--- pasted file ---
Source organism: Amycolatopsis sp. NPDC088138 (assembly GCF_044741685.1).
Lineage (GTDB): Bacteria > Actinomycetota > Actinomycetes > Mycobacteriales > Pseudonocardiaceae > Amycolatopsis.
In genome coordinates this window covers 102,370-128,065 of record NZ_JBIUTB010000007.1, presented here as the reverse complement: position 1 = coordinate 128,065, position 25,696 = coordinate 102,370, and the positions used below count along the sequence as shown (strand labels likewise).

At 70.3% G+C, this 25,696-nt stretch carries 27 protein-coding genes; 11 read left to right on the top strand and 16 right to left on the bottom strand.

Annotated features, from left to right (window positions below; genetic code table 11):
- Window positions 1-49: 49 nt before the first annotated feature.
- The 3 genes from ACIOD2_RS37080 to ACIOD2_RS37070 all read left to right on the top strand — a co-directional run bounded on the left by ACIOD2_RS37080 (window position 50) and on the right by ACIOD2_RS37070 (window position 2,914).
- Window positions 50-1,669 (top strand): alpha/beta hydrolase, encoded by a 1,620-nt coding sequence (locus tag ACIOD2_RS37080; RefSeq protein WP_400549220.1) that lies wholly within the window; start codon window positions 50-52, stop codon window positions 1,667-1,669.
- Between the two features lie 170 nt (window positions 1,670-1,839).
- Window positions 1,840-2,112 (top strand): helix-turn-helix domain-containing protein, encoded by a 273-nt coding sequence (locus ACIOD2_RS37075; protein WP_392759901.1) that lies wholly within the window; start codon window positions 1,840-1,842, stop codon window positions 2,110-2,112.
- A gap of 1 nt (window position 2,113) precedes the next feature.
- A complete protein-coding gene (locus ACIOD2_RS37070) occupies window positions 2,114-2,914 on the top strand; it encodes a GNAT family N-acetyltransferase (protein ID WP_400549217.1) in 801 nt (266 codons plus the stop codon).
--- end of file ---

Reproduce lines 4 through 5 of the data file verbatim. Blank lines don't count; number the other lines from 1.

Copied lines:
At 70.3% G+C, this 25,696-nt stretch carries 27 protein-coding genes; 11 read left to right on the top strand and 16 right to left on the bottom strand.

Annotated features, from left to right (window positions below; genetic code table 11):